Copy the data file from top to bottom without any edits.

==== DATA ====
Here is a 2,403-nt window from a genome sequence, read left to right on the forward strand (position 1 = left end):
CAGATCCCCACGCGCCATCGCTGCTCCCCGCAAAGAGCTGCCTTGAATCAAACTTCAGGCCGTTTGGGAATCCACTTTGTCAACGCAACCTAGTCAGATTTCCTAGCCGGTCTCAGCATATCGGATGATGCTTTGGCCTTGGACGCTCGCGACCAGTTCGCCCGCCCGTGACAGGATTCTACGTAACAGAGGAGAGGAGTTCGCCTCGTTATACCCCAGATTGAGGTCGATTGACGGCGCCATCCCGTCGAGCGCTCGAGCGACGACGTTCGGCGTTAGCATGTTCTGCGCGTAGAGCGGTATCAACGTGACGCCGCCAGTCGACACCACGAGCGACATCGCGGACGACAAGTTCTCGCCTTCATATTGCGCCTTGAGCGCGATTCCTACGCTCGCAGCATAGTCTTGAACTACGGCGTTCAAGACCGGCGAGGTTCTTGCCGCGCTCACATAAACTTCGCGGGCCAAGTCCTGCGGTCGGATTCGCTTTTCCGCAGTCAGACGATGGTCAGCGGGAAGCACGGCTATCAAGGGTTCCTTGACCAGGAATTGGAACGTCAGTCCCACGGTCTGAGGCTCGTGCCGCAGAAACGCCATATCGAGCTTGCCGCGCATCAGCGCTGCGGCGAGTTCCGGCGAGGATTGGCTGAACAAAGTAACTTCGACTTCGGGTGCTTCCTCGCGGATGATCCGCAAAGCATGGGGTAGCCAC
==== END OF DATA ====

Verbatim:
Here is a 2,403-nt window from a genome sequence, read left to right on the forward strand (position 1 = left end):
CAGATCCCCACGCGCCATCGCTGCTCCCCGCAAAGAGCTGCCTTGAATCAAACTTCAGGCCGTTTGGGAATCCACTTTGTCAACGCAACCTAGTCAGATTTCCTAGCCGGTCTCAGCATATCGGATGATGCTTTGGCCTTGGACGCTCGCGACCAGTTCGCCCGCCCGTGACAGGATTCTACGTAACAGAGGAGAGGAGTTCGCCTCGTTATACCCCAGATTGAGGTCGATTGACGGCGCCATCCCGTCGAGCGCTCGAGCGACGACGTTCGGCGTTAGCATGTTCTGCGCGTAGAGCGGTATCAACGTGACGCCGCCAGTCGACACCACGAGCGACATCGCGGACGACAAGTTCTCGCCTTCATATTGCGCCTTGAGCGCGATTCCTACGCTCGCAGCATAGTCTTGAACTACGGCGTTCAAGACCGGCGAGGTTCTTGCCGCGCTCACATAAACTTCGCGGGCCAAGTCCTGCGGTCGGATTCGCTTTTCCGCAGTCAGACGATGGTCAGCGGGAAGCACGGCTATCAAGGGTTCCTTGACCAGGAATTGGAACGTCAGTCCCACGGTCTGAGGCTCGTGCCGCAGAAACGCCATATCGAGCTTGCCGCGCATCAGCGCTGCGGCGAGTTCCGGCGAGGATTGGCTGAACAAAGTAACTTCGACTTCGGGTGCTTCCTCGCGGATGATCCGCAAAGCATGGGGTAGCCAC